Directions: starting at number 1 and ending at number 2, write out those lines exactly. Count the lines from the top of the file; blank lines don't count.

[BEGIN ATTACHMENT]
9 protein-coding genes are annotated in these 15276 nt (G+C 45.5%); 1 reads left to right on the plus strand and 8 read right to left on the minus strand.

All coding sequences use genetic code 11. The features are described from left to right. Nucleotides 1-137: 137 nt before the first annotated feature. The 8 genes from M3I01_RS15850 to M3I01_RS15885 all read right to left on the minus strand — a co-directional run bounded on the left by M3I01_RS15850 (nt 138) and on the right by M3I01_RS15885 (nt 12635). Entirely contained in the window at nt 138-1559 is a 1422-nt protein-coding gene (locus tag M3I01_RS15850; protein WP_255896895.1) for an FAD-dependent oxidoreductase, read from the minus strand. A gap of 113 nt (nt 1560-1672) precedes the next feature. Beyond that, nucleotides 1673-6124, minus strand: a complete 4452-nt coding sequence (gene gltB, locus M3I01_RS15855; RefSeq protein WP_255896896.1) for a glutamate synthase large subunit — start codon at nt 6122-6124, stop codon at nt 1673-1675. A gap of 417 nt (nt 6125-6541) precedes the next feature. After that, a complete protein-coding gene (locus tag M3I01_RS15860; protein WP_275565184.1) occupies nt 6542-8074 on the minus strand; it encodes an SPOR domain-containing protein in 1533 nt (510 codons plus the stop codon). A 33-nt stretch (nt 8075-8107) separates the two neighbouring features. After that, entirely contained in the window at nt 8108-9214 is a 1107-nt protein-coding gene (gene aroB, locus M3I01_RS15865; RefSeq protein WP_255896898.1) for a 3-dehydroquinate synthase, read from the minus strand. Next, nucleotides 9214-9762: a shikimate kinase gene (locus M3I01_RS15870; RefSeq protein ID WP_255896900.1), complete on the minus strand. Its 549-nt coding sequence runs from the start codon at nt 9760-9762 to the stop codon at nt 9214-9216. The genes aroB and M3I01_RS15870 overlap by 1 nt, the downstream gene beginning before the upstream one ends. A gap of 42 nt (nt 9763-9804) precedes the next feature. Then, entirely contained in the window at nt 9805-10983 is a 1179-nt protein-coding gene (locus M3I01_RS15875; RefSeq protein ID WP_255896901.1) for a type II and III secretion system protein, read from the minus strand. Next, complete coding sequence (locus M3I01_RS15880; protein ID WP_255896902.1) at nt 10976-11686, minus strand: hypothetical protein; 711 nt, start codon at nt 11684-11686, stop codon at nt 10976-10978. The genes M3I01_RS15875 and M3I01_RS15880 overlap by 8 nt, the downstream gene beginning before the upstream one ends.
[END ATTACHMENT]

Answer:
9 protein-coding genes are annotated in these 15276 nt (G+C 45.5%); 1 reads left to right on the plus strand and 8 read right to left on the minus strand.

All coding sequences use genetic code 11. The features are described from left to right. Nucleotides 1-137: 137 nt before the first annotated feature. The 8 genes from M3I01_RS15850 to M3I01_RS15885 all read right to left on the minus strand — a co-directional run bounded on the left by M3I01_RS15850 (nt 138) and on the right by M3I01_RS15885 (nt 12635). Entirely contained in the window at nt 138-1559 is a 1422-nt protein-coding gene (locus tag M3I01_RS15850; protein WP_255896895.1) for an FAD-dependent oxidoreductase, read from the minus strand. A gap of 113 nt (nt 1560-1672) precedes the next feature. Beyond that, nucleotides 1673-6124, minus strand: a complete 4452-nt coding sequence (gene gltB, locus M3I01_RS15855; RefSeq protein WP_255896896.1) for a glutamate synthase large subunit — start codon at nt 6122-6124, stop codon at nt 1673-1675. A gap of 417 nt (nt 6125-6541) precedes the next feature. After that, a complete protein-coding gene (locus tag M3I01_RS15860; protein WP_275565184.1) occupies nt 6542-8074 on the minus strand; it encodes an SPOR domain-containing protein in 1533 nt (510 codons plus the stop codon). A 33-nt stretch (nt 8075-8107) separates the two neighbouring features. After that, entirely contained in the window at nt 8108-9214 is a 1107-nt protein-coding gene (gene aroB, locus M3I01_RS15865; RefSeq protein WP_255896898.1) for a 3-dehydroquinate synthase, read from the minus strand. Next, nucleotides 9214-9762: a shikimate kinase gene (locus M3I01_RS15870; RefSeq protein ID WP_255896900.1), complete on the minus strand. Its 549-nt coding sequence runs from the start codon at nt 9760-9762 to the stop codon at nt 9214-9216. The genes aroB and M3I01_RS15870 overlap by 1 nt, the downstream gene beginning before the upstream one ends. A gap of 42 nt (nt 9763-9804) precedes the next feature. Then, entirely contained in the window at nt 9805-10983 is a 1179-nt protein-coding gene (locus M3I01_RS15875; RefSeq protein ID WP_255896901.1) for a type II and III secretion system protein, read from the minus strand. Next, complete coding sequence (locus M3I01_RS15880; protein ID WP_255896902.1) at nt 10976-11686, minus strand: hypothetical protein; 711 nt, start codon at nt 11684-11686, stop codon at nt 10976-10978. The genes M3I01_RS15875 and M3I01_RS15880 overlap by 8 nt, the downstream gene beginning before the upstream one ends.